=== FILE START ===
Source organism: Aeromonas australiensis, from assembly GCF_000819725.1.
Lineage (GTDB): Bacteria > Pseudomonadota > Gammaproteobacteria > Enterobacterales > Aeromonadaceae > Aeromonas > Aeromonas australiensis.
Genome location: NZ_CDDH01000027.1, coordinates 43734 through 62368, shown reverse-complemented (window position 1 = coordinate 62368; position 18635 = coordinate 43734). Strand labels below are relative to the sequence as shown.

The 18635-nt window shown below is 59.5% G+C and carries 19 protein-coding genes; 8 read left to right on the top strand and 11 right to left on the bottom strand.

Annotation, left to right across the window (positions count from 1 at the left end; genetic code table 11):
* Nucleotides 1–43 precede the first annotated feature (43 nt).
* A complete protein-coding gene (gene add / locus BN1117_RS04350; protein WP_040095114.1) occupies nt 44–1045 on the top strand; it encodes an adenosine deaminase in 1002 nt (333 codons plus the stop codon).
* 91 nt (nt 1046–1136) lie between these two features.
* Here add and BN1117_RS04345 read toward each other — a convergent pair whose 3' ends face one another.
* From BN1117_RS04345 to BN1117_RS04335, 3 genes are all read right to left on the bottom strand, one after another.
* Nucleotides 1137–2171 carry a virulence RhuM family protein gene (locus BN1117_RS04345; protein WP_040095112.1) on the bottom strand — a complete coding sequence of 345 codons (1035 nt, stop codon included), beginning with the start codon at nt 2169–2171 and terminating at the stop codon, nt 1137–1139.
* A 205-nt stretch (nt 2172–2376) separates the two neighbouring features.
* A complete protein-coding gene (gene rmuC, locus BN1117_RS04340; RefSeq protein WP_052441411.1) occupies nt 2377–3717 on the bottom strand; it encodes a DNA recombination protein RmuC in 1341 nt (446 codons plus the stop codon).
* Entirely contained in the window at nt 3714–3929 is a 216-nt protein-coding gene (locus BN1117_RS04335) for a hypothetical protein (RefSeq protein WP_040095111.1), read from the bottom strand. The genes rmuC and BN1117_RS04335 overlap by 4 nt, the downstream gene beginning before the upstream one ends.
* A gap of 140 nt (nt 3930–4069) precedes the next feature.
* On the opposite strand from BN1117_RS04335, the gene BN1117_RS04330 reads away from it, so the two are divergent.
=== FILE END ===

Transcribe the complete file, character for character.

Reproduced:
Source organism: Aeromonas australiensis, from assembly GCF_000819725.1.
Lineage (GTDB): Bacteria > Pseudomonadota > Gammaproteobacteria > Enterobacterales > Aeromonadaceae > Aeromonas > Aeromonas australiensis.
Genome location: NZ_CDDH01000027.1, coordinates 43734 through 62368, shown reverse-complemented (window position 1 = coordinate 62368; position 18635 = coordinate 43734). Strand labels below are relative to the sequence as shown.

The 18635-nt window shown below is 59.5% G+C and carries 19 protein-coding genes; 8 read left to right on the top strand and 11 right to left on the bottom strand.

Annotation, left to right across the window (positions count from 1 at the left end; genetic code table 11):
* Nucleotides 1–43 precede the first annotated feature (43 nt).
* A complete protein-coding gene (gene add / locus BN1117_RS04350; protein WP_040095114.1) occupies nt 44–1045 on the top strand; it encodes an adenosine deaminase in 1002 nt (333 codons plus the stop codon).
* 91 nt (nt 1046–1136) lie between these two features.
* Here add and BN1117_RS04345 read toward each other — a convergent pair whose 3' ends face one another.
* From BN1117_RS04345 to BN1117_RS04335, 3 genes are all read right to left on the bottom strand, one after another.
* Nucleotides 1137–2171 carry a virulence RhuM family protein gene (locus BN1117_RS04345; protein WP_040095112.1) on the bottom strand — a complete coding sequence of 345 codons (1035 nt, stop codon included), beginning with the start codon at nt 2169–2171 and terminating at the stop codon, nt 1137–1139.
* A 205-nt stretch (nt 2172–2376) separates the two neighbouring features.
* A complete protein-coding gene (gene rmuC, locus BN1117_RS04340; RefSeq protein WP_052441411.1) occupies nt 2377–3717 on the bottom strand; it encodes a DNA recombination protein RmuC in 1341 nt (446 codons plus the stop codon).
* Entirely contained in the window at nt 3714–3929 is a 216-nt protein-coding gene (locus BN1117_RS04335) for a hypothetical protein (RefSeq protein WP_040095111.1), read from the bottom strand. The genes rmuC and BN1117_RS04335 overlap by 4 nt, the downstream gene beginning before the upstream one ends.
* A gap of 140 nt (nt 3930–4069) precedes the next feature.
* On the opposite strand from BN1117_RS04335, the gene BN1117_RS04330 reads away from it, so the two are divergent.